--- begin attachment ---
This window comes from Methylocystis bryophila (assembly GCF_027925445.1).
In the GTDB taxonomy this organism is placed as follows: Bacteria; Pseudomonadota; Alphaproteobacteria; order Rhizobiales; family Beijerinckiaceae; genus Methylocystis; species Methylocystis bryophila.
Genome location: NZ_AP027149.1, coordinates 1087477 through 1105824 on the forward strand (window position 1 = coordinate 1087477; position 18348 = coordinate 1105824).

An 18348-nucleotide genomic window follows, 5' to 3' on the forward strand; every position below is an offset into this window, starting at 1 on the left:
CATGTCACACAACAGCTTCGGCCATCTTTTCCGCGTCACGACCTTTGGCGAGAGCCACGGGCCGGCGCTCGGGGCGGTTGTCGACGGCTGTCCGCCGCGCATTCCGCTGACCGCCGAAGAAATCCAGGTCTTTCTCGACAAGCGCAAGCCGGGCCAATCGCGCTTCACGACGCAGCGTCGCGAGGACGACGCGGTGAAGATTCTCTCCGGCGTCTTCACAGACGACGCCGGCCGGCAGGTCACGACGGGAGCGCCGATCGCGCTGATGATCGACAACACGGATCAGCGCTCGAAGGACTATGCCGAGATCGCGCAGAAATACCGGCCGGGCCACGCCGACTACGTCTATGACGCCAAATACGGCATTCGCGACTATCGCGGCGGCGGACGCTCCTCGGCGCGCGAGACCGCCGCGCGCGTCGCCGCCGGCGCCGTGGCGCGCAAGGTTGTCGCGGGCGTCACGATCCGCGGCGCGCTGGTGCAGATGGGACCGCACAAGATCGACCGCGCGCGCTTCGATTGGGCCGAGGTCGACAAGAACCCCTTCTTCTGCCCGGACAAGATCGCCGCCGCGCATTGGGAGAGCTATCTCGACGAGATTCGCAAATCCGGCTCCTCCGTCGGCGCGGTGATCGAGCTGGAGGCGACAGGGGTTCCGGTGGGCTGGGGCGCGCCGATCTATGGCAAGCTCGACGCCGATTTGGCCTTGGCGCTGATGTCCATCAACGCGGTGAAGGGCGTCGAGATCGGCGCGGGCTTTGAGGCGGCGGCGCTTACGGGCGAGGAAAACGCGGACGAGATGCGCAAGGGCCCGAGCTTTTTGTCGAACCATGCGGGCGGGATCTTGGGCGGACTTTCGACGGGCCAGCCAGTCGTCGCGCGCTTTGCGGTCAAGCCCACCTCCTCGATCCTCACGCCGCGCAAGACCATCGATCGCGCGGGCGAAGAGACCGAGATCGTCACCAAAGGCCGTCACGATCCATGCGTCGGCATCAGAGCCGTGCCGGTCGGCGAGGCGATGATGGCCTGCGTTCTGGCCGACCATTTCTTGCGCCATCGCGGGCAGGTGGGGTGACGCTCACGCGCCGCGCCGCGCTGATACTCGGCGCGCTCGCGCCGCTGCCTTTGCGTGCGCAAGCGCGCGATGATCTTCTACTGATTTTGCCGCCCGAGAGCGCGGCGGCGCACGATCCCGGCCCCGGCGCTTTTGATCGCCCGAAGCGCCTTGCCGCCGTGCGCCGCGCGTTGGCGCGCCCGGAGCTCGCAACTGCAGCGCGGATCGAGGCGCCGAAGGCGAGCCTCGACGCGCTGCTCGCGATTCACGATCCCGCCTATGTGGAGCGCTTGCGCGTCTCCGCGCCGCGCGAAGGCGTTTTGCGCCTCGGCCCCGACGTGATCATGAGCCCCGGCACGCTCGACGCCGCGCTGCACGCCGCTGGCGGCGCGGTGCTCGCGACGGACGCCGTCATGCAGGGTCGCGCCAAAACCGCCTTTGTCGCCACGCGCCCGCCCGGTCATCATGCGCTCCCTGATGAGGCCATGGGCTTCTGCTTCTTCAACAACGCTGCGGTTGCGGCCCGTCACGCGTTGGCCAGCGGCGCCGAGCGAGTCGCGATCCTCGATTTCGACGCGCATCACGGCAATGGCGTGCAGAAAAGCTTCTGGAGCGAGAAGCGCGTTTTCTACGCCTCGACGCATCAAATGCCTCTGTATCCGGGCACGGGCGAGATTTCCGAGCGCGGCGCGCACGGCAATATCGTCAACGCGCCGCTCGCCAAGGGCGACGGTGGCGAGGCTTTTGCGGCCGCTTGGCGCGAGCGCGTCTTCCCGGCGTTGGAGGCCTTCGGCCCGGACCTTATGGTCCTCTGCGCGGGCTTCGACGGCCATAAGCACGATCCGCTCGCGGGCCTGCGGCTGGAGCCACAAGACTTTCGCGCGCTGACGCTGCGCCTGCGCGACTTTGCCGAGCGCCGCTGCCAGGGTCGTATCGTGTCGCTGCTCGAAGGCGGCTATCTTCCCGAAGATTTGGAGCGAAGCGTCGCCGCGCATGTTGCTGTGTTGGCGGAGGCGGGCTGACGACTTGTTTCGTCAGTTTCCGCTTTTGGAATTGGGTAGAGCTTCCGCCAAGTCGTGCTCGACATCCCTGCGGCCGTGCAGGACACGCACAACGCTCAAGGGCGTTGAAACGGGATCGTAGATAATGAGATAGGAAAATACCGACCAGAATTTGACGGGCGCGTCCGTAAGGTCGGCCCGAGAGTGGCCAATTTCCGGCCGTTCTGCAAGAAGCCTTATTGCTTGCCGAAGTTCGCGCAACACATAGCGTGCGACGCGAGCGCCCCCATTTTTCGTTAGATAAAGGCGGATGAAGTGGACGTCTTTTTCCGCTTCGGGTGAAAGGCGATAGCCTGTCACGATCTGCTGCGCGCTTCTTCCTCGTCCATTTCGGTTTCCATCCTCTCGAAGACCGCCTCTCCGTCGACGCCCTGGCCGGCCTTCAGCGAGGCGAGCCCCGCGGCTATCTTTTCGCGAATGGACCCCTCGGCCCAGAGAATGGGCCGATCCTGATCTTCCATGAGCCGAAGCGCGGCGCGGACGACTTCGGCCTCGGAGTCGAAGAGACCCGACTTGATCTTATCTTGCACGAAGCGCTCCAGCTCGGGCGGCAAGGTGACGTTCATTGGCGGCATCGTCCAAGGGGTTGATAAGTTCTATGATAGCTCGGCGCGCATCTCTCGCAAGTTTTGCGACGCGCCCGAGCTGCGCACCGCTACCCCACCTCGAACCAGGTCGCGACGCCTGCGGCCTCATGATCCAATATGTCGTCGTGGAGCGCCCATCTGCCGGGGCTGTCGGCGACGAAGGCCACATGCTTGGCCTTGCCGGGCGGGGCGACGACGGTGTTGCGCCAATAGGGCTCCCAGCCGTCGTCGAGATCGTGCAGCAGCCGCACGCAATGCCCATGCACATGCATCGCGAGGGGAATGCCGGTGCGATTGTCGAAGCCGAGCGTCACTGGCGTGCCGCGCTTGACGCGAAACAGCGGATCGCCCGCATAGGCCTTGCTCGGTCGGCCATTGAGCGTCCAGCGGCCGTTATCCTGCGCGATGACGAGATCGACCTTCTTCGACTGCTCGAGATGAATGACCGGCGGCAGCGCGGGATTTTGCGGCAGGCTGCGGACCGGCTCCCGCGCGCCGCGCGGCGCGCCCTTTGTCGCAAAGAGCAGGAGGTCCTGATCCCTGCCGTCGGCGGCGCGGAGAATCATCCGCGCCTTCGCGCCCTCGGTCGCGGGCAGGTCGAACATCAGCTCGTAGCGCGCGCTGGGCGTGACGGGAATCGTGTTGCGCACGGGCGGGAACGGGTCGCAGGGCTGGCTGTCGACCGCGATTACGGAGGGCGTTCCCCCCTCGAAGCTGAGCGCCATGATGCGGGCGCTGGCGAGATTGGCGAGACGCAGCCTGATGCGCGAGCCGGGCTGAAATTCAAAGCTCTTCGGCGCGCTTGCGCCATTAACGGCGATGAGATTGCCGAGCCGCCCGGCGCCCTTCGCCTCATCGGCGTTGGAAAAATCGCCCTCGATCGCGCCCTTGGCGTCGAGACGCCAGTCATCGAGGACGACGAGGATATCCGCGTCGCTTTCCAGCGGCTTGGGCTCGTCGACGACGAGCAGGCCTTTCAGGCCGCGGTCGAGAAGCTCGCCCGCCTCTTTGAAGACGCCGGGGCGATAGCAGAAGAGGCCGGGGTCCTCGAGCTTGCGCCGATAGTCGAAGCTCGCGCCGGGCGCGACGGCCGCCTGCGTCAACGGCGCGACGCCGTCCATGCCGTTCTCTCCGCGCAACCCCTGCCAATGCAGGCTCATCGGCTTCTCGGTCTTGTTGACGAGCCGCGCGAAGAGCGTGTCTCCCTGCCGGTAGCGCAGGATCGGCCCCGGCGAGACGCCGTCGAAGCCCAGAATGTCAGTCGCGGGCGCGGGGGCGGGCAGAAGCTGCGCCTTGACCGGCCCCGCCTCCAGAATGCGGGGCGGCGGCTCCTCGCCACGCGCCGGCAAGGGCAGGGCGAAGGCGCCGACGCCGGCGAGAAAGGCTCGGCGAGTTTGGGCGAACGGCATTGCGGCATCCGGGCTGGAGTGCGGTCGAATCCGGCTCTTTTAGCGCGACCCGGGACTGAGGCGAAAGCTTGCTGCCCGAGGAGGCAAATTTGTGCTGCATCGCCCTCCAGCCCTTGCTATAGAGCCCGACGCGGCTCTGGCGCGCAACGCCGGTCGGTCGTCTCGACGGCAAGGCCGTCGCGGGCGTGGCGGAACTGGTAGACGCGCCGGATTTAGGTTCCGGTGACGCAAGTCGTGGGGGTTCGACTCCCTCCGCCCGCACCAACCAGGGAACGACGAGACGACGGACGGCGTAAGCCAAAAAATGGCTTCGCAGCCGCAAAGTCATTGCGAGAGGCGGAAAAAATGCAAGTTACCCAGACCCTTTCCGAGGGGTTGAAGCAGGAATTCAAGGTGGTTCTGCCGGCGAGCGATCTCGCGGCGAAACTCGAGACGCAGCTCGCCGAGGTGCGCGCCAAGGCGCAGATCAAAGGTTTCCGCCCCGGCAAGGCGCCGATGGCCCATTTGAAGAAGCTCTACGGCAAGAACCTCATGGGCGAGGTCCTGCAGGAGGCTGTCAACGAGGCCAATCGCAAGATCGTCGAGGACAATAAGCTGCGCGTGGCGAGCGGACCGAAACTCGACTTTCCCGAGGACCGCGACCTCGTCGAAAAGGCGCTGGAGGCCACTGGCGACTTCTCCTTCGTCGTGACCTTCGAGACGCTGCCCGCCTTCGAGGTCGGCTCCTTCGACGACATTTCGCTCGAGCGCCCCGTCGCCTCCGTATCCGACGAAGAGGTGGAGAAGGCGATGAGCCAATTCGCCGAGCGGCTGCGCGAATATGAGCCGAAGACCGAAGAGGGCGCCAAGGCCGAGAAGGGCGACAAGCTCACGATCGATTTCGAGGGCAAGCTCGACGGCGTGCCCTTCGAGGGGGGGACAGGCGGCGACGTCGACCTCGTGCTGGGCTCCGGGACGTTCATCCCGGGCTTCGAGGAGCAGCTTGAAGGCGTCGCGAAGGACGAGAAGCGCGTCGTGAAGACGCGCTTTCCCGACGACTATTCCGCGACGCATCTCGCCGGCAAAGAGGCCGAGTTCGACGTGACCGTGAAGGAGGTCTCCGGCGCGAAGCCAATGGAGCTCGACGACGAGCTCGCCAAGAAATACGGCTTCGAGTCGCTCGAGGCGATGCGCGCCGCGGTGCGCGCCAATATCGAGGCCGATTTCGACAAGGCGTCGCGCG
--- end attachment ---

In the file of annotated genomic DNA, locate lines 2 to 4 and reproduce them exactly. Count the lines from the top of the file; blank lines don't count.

In the GTDB taxonomy this organism is placed as follows: Bacteria; Pseudomonadota; Alphaproteobacteria; order Rhizobiales; family Beijerinckiaceae; genus Methylocystis; species Methylocystis bryophila.
Genome location: NZ_AP027149.1, coordinates 1087477 through 1105824 on the forward strand (window position 1 = coordinate 1087477; position 18348 = coordinate 1105824).

An 18348-nucleotide genomic window follows, 5' to 3' on the forward strand; every position below is an offset into this window, starting at 1 on the left: